In that group, we have a Super Bowl MVP, the MVP runner up, a four-time Pro Bowler, and a guy who has 1,574 career yards and 17 touchdowns. The guy with the fewest accolades out of that group is by far Peyton Hillis.
Don’t get me wrong, Peyton Hillis was pretty outstanding last year until getting hurt, but he really doesn’t belong with those three just yet. Those other three guys are stars in the game while Hillis has had one good year. And his one good year wasn’t even as good as say, Arian Foster’s one good year. So how did he end up in the semifinals of this tournament?
Kobe Bryant got into a serious amount of trouble in a short amount of time after calling referee Bennie Adams a “F—ing F—–” during a Lakers game Tuesday night. He had human rights groups after him, Gay and Lesbian rights groups after him, and the NBA fined him $100,000 for his actions. Initially, Kobe stuck by his words and did not apologize, but later he owned his comments and recognized they were wrong.
Even though Kobe apologized and understood what was wrong about what he did, it didn’t stop John Amaechi from sharing his opinion. Amaechi is an openly gay former NBA player and he talked about Kobe’s outburst both with USA Today and The New York Times.
Talking to USA Today, Amaechi said “We have to take it as unacceptable as a white person screaming the N-word at a black person. … I can tell you that I’ve been called a f——- fairly routinely, and yet people seem to hold off on calling me the N-word. We’ve got to mirror that progress.”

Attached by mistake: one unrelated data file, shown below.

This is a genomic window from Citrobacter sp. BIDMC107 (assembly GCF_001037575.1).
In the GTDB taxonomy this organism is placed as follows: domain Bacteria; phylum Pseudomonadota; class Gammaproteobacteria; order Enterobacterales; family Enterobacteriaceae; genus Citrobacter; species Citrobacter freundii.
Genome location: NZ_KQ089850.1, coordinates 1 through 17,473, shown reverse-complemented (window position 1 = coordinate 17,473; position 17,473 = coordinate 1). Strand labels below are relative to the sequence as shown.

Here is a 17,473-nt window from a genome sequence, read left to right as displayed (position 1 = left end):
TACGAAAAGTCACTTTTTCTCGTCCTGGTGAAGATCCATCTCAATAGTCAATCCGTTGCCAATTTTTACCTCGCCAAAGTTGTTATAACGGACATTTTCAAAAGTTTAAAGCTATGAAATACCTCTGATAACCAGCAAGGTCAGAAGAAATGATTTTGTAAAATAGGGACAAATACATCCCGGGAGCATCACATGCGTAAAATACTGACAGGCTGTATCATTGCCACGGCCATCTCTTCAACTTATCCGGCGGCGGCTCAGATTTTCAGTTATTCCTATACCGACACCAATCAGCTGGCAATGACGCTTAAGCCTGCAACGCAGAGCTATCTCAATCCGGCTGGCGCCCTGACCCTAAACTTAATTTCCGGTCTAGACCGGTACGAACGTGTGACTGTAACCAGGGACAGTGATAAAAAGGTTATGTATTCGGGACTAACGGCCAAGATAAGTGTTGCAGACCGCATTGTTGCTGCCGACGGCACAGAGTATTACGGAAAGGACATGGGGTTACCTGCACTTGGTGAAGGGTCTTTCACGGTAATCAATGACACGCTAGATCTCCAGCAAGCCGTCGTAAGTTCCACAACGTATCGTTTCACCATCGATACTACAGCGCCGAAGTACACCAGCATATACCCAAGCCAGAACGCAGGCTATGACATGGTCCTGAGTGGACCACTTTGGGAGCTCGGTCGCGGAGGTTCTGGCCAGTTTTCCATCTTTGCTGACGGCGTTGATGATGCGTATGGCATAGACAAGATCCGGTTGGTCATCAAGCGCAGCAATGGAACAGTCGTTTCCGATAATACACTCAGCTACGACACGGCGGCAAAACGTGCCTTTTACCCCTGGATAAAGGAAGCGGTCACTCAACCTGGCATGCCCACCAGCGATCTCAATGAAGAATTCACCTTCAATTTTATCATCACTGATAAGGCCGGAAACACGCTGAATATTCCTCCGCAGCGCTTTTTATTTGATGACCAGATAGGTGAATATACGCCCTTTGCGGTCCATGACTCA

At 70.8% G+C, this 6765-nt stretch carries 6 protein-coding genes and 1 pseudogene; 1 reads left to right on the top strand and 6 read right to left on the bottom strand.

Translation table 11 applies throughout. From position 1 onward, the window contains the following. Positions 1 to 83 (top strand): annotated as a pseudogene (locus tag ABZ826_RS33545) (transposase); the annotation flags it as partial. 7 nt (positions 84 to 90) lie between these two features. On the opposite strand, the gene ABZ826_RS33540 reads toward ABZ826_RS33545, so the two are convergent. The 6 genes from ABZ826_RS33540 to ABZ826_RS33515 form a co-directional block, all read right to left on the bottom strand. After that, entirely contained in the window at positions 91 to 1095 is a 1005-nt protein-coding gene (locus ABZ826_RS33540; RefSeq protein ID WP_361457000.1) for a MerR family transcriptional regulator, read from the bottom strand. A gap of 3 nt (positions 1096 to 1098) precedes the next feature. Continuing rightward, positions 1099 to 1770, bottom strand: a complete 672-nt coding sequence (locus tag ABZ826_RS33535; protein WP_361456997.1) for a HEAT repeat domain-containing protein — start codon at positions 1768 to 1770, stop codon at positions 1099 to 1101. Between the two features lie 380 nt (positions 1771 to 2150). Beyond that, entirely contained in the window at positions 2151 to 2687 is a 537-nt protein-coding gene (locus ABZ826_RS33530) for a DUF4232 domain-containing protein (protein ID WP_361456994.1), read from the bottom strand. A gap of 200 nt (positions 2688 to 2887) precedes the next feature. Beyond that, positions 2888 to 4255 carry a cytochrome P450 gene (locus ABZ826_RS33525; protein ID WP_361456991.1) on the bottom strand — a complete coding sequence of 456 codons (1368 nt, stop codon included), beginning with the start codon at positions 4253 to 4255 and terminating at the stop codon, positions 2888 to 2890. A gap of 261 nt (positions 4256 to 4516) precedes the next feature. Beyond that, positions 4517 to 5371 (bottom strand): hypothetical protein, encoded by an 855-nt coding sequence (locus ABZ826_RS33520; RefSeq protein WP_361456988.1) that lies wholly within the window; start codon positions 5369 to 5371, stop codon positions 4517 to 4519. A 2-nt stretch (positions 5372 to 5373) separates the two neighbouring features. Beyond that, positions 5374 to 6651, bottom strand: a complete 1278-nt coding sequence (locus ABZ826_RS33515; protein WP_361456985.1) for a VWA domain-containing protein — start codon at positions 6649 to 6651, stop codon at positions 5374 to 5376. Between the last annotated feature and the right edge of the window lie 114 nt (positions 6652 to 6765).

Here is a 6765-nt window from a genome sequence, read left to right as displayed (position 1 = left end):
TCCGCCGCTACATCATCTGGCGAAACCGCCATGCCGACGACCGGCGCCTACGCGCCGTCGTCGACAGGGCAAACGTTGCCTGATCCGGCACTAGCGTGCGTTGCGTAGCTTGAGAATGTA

- Filed Under:
Michael Vick may still be a hated man by many people in the country, but his popularity is undeniable. Students at his high school were leading a movement to have his jersey put back up on display, and Vick was named the Comeback Player of the Year in the NFL. He became an MVP candidate with his stellar play last year and even earned an endorsement deal with apparel company Unequal Technologies, angering one of our writers. Even if you disagree with Vick being a company’s spokesman based on moral grounds, you cannot argue that the man can’t sell.
The Wall Street Journal had a story recently about Unequal’s decision to take a gamble on Vick by making him their spokesman. Vick apparently wanted stock in the company rather than money, making the decision to hire him even more difficult. The bold choice by Unequal paid off in a 1,000% increase in sales, and the announcement of the partnership led to 10 million hits on their website.